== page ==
As is the case in most other states, reconsiderations in California are denied at a higher rate than initial claims, and, ordinarily, the rate of denial rate will exceed 80 percent. Failing to meet the qualifications for disability at this level does not end the process, however, since claimants who are denied will have the option to proceed to the hearing level.
Note: The Reconsideration appeal is currently not being conducted in the following areas in the state of California: the Los Angeles North branch and Los Angeles West branch.
Level III: Request for Hearing before an Administrative Law Judge - In the vast majority of cases, claimants in California will receive a denial on a reconsideration appeal. In fact, unless new evidence is brought into the case during the reconsideration phase, or the reconsideration examiner discovers an error made by the previous disability examiner, it is very unlikely that the prior denial will be reversed.
A denial at the reconsideration level, of course, will make it necessary for the claimant and/or their disability attorney or disability representative to file a request for a disability hearing. The hearing appeal will need to be requested within 60 days of the date of the denial. Claimants who are not represented at this time may find it wise to consider representation since success at a disability hearing may be highly dependent on thorough case preparation.
Decisions by Administrative Law Judges
Decisions at the hearing level are made by federally appointed ALJs, or administrative law judges. Like examiners, judges make decisions according to the rules and regulations of the Social Security Disability and SSI disability system and may approve cases based on satisfying the requirements of a listing, or based on successfully passing through the five step sequential evaluation system that leads to a medical vocational allowance.
That said, there are a number of substantial differences between the hearing level and the two levels that precede it:
1. Disability hearings may involve the use of expert witnesses who appear at the discretion of the judge. The judge may decide to call a medical expert and/or a vocational expert if he or she feels the need for expert testimony. Both experts may be cross-examined by the claimant or their representative if they have one present.
2. At disability hearings, bringing recent evidence into the case will be the responsibility of the claimant or their representative. Social Security stops all case development at the conclusion of the reconsideration appeal. This means that, by the time a hearing takes place (usually months after the reconsideration appeal), there may be no new evidence in the claimant's file unless the claimant or their representative have obtained this evidence and made it available to the judge.
Note: Social Security Disability and SSI claims cannot be approved for ongoing monthly benefits without recent medical evidence, "recent" being defined as not older than 90 days.
3. While disability examiners may only approve or deny claims, judges may issue approvals that are fully favorable or partially favorable (partially favorable typically means that the case has been approved but with an onset date that is less favorable than the one originally alleged by the claimant). Judges may also, when a claimant does not qualify for ongoing monthly benefits, approve disability benefits for a "closed period", a specified timeframe in the past. A closed period will allow a claimant to receive a certain amount of disability back pay.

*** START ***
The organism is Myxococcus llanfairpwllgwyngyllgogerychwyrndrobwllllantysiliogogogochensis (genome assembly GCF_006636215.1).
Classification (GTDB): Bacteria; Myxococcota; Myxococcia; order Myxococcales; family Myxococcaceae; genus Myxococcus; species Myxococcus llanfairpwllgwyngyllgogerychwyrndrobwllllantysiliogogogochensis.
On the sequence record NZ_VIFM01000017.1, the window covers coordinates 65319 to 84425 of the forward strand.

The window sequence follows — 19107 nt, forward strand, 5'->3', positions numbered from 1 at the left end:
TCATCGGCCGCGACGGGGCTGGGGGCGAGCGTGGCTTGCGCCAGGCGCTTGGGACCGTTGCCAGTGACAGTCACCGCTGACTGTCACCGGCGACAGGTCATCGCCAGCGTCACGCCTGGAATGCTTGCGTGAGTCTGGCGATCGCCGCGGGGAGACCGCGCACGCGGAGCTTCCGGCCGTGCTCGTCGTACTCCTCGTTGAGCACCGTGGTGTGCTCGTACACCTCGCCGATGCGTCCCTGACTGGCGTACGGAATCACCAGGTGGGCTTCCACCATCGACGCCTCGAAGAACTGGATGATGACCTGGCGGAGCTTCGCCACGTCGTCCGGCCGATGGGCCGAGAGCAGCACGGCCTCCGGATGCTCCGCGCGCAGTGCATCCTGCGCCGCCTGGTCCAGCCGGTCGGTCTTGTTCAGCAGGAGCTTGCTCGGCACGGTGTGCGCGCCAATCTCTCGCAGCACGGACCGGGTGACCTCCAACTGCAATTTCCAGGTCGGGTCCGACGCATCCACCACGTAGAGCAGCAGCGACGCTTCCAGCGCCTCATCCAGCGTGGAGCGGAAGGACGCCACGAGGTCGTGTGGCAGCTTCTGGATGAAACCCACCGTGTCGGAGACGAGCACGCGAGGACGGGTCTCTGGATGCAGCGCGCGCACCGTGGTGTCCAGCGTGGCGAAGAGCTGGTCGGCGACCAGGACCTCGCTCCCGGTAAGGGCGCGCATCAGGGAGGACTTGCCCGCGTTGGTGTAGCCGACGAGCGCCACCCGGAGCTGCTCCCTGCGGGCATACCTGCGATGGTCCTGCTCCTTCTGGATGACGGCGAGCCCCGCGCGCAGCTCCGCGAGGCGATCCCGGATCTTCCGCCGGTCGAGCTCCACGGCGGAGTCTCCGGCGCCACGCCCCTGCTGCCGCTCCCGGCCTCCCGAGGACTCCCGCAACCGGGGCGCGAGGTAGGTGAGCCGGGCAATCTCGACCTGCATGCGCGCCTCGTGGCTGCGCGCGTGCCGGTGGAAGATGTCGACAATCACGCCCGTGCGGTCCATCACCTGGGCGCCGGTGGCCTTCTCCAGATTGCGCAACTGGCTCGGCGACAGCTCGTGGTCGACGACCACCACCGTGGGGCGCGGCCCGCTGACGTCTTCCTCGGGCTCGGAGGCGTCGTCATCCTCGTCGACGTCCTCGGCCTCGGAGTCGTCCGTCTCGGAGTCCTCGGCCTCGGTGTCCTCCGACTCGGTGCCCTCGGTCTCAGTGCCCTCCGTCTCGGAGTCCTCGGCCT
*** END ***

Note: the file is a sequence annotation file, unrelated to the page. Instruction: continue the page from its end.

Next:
4. Unlike disability examiners, judges give credence to the opinions of a claimant's treating physician, which is why a claimant's representative will generally attempt to secure a medical source statement from a treating physician so that it may be entered into the record.
Statistically speaking, the odds of approval are more favorable at the hearing level than at any other level. This is maximized, of course, when the administrative law judge has been presented with recent medical evidence and a compelling rationale for approval.
Note: There are multiple hearing offices in California and the approval and denial rates listed here are averages supplied by the DIODS extract prepared by the Office of Disability Programs. The several hearings offices in California actually have approval rates ranging from 37.9 percent to 63 percent.
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Rates of Approval for Individual Social Security Hearing Offices in California
Downey CA hearing office - disability award rate of 50.9 percent;
Fresno CA hearing office - disability award rate of 43.5 percent;
Long Beach CA hearing office - disability award rate of 45.6 percent;
Los Angeles downtown CA hearing office - disability award rate of 54.9 percent;
Los Angeles West CA hearing office - disability award rate of 43.7 percent;
Oakland CA hearing office - disability award rate of 53.4 percent;
Orange CA hearing office - disability award rate of 37.9 percent;
Pasadena CA hearing office - disability award rate of 47.1 percent;
Sacramento CA hearing office has a disability award rate of 59.5 percent;
San Bernadino CA hearing office - disability award rate of 44.1 percent;
San Diego CA hearing office has a disability award rate of 54.1 percent;
San Francisco CA hearing office - disability award rate of 52.4 percent;
San Jose CA hearing office has a disability award rate of 54.4 percent;
San Rafael CA hearing office - disability award rate of 63 percent;
Santa Barbara CA hearing office - disability award rate of 52.2 percent;
Stockton CA hearing office - disability award rate of 54.4 percent.
For the sake of clarity, SSDRC.com is not the Social Security Administration, nor is it associated or affiliated with SSA. This site is a personal, private website that is published, edited, and maintained by former caseworker and former disability claims examiner, Tim Moore, who was interviewed by the New York Times on the topic of Social Security Disability and SSI benefits in an article entitled "The Disability Mess" and also by the Los Angeles Times on the subject of political attempts to weaken the Social Security Disability system.
The goal of the site is to provide information about how Social Security Disability and SSI work, the idea being that qualified information may help claimants pursue their claims and appeals, potentially avoiding time-consuming mistakes. If you find the information on this site helpful and believe it would be helpful to others, feel free to share links to its homepage or other pages on website resource pages, blogs, or social media. Copying of this material, however, is prohibited.
To learn more about the author, please visit the SSDRC.com homepage and view the "about this site" link near the bottom of the page.